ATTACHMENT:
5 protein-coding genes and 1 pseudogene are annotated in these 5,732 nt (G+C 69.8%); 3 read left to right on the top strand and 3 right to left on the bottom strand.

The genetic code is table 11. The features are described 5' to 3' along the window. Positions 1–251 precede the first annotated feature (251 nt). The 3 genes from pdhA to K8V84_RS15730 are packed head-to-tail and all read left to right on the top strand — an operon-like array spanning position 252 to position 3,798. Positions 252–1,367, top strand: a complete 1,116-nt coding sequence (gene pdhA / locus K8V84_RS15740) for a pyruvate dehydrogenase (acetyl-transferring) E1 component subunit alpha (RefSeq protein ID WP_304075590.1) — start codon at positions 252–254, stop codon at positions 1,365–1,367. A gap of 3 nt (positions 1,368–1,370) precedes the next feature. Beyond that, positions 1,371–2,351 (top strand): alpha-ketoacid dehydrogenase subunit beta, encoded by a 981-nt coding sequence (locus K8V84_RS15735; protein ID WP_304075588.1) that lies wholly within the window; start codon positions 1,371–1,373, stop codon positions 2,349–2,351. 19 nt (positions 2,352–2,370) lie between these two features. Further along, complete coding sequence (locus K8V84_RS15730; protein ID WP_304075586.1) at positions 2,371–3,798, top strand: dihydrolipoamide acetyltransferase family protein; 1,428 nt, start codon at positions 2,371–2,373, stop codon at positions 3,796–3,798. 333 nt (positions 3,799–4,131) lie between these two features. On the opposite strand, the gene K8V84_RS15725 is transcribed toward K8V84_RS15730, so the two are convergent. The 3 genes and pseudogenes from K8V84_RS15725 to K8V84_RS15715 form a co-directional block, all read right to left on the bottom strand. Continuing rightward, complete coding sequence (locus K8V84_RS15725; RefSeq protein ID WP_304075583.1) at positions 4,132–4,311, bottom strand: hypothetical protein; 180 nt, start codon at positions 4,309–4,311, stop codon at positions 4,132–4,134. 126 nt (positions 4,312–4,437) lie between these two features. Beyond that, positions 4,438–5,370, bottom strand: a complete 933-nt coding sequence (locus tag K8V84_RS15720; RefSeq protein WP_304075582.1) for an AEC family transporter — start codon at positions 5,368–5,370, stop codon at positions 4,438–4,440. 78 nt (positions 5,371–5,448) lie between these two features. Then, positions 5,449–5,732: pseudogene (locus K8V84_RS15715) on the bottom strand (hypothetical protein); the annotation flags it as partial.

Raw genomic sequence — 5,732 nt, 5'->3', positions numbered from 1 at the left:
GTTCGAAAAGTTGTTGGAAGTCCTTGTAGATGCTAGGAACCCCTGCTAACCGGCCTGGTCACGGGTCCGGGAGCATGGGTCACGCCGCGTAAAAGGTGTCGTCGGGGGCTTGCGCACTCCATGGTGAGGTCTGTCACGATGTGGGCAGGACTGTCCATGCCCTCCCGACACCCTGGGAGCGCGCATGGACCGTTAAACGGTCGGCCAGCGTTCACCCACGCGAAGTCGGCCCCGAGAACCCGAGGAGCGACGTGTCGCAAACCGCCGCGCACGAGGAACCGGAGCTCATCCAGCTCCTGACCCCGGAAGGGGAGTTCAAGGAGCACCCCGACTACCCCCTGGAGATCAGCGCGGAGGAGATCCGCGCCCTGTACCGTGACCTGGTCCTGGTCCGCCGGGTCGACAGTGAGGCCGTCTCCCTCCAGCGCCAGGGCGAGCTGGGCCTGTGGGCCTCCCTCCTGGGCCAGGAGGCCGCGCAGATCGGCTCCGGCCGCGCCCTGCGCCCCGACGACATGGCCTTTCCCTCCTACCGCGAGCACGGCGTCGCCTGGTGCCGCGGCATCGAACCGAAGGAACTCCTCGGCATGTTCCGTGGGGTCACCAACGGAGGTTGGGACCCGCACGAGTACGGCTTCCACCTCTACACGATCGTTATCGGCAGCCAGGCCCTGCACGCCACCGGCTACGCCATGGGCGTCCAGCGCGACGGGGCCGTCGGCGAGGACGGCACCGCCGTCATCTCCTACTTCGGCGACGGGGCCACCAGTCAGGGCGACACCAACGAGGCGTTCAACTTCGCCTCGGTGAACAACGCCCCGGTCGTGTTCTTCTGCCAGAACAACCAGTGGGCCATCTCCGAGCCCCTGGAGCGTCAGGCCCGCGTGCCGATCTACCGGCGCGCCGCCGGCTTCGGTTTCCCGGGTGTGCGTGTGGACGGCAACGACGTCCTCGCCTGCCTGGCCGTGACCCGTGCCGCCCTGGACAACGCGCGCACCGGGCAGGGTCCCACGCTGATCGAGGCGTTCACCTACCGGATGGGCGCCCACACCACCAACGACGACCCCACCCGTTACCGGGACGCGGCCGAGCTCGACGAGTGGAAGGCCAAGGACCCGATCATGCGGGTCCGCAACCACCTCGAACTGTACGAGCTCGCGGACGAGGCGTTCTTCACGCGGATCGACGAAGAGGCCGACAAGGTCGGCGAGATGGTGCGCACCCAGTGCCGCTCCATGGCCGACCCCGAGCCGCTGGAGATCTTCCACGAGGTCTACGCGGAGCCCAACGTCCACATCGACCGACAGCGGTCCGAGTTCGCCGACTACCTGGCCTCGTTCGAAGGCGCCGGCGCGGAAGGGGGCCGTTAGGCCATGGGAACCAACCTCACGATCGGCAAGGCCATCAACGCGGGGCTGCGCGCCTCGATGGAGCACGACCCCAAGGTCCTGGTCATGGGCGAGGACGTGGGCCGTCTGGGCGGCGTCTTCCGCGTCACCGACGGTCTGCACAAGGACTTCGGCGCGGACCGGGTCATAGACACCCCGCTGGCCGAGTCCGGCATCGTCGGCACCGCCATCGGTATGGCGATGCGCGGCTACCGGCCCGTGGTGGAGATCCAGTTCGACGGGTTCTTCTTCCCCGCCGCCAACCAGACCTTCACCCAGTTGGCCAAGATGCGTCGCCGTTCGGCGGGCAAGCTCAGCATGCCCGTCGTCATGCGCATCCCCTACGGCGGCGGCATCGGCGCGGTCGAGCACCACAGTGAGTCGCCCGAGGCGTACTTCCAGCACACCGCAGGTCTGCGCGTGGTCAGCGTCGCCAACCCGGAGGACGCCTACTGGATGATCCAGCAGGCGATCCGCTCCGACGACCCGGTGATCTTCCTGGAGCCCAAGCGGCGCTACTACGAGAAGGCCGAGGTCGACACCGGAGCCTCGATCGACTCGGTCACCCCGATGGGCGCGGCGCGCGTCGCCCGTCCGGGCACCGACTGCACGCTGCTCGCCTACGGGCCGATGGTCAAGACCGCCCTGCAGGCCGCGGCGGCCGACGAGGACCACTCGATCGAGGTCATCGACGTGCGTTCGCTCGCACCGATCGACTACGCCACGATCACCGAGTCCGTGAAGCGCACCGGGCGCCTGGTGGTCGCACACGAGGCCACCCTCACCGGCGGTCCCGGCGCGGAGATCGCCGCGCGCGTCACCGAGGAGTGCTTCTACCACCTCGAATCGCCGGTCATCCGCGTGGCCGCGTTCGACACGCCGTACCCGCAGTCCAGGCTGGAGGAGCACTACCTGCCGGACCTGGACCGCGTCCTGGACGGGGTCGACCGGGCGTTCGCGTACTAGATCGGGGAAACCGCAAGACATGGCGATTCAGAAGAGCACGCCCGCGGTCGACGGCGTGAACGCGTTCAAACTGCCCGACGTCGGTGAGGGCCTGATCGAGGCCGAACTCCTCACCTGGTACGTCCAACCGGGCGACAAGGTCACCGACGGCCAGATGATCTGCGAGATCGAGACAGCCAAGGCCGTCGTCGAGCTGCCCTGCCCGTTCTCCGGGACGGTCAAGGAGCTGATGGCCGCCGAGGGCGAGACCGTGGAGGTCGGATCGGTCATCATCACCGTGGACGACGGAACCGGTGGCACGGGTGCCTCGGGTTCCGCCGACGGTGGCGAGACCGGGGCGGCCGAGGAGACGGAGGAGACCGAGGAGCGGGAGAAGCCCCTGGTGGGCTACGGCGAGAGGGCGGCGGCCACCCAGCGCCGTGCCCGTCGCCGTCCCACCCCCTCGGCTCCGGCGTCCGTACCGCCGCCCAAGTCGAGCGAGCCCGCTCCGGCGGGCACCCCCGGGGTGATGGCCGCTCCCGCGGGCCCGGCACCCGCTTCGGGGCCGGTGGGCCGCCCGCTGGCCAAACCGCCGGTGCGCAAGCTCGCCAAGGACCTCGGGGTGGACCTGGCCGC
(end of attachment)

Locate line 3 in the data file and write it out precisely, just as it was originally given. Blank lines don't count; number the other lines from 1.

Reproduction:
Raw genomic sequence — 5,732 nt, 5'->3', positions numbered from 1 at the left: